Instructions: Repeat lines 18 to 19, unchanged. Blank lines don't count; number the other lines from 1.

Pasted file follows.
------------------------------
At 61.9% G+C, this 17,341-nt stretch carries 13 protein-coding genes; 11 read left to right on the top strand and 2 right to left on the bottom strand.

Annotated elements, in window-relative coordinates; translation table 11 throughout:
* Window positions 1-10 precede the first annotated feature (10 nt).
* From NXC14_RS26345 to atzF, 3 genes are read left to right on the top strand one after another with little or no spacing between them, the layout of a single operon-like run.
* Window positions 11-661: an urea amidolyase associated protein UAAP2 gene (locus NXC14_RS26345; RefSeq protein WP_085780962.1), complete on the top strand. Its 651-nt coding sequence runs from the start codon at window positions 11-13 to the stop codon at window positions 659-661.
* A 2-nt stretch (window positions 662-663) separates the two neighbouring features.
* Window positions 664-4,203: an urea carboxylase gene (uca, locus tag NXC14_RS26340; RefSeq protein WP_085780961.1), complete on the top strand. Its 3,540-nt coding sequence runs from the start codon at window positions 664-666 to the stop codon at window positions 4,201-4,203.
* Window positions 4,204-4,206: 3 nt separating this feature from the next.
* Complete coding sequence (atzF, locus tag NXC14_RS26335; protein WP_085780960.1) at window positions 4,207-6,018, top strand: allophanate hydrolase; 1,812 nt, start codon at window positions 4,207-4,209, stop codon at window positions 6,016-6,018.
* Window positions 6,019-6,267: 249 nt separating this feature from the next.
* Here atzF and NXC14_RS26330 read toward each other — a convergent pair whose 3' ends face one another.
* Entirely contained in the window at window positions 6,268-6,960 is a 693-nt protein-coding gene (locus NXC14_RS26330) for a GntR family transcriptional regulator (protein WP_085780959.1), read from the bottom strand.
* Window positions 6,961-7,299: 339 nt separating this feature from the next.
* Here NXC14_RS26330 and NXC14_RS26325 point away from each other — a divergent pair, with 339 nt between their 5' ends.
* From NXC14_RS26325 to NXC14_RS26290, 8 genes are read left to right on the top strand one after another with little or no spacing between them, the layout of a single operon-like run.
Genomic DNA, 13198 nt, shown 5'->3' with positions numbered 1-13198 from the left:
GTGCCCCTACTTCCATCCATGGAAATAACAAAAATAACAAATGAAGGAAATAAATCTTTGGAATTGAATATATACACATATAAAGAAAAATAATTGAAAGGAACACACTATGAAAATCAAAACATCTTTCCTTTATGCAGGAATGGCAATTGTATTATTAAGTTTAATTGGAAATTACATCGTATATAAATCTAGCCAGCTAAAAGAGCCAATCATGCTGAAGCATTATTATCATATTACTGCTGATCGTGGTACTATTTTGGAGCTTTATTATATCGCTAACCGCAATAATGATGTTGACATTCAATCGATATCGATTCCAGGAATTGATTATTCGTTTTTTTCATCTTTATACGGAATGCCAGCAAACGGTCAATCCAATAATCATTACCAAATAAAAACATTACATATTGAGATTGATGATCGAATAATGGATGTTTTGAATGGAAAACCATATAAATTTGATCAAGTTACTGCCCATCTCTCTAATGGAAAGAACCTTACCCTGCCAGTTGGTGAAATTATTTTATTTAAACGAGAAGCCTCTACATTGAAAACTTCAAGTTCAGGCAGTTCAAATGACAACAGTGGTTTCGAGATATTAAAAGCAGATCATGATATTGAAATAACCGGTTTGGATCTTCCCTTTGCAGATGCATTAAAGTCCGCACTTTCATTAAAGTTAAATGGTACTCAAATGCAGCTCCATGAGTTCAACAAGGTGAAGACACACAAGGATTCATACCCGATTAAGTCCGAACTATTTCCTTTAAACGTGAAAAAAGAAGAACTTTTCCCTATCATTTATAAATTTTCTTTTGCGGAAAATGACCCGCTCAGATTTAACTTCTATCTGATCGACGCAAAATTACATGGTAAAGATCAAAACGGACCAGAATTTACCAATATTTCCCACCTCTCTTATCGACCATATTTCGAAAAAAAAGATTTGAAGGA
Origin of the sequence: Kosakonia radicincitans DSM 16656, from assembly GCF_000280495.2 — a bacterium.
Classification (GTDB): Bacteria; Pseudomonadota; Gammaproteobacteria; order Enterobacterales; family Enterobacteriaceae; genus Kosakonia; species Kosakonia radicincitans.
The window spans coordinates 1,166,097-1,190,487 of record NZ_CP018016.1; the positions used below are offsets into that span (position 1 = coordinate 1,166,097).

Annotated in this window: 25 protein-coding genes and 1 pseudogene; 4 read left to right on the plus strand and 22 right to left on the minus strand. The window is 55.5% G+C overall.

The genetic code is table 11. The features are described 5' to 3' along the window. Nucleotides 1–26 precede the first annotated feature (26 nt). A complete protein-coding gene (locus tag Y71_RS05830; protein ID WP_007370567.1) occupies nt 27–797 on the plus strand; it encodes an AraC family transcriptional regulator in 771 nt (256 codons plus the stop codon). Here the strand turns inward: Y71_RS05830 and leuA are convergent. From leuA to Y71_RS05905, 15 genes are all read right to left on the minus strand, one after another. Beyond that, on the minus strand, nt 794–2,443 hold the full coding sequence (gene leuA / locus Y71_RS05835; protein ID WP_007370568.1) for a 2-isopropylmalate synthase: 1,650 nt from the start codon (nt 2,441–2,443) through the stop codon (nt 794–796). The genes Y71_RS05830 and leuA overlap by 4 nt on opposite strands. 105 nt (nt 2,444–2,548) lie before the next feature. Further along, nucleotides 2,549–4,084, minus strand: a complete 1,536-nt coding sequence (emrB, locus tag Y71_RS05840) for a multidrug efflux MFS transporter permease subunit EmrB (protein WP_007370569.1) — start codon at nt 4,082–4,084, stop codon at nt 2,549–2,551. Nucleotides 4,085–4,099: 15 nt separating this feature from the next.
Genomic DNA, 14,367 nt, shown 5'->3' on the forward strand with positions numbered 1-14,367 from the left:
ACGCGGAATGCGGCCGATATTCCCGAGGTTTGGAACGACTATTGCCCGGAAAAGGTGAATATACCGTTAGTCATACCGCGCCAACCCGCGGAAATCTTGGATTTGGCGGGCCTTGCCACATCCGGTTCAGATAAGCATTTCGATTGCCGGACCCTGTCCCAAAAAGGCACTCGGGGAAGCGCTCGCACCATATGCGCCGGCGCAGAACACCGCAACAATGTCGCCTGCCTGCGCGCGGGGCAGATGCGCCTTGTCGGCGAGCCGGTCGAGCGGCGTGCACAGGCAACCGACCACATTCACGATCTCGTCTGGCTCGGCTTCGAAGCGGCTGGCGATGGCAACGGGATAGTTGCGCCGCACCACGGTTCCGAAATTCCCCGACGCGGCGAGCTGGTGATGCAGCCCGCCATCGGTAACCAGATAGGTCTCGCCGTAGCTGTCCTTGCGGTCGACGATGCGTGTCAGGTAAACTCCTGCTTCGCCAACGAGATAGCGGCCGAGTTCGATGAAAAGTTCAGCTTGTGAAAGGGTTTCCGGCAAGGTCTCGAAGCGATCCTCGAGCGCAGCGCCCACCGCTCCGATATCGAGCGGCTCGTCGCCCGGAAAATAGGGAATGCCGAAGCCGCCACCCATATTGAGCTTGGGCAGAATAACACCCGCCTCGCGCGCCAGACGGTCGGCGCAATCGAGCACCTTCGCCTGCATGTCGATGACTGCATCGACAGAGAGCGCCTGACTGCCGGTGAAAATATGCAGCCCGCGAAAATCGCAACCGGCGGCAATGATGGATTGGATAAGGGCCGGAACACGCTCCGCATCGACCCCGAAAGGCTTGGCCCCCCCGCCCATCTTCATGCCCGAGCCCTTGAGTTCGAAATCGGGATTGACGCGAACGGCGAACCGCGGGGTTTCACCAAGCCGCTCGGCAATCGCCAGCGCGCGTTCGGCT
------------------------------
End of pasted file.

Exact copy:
Origin of the sequence: Kosakonia radicincitans DSM 16656, from assembly GCF_000280495.2 — a bacterium.
Classification (GTDB): Bacteria; Pseudomonadota; Gammaproteobacteria; order Enterobacterales; family Enterobacteriaceae; genus Kosakonia; species Kosakonia radicincitans.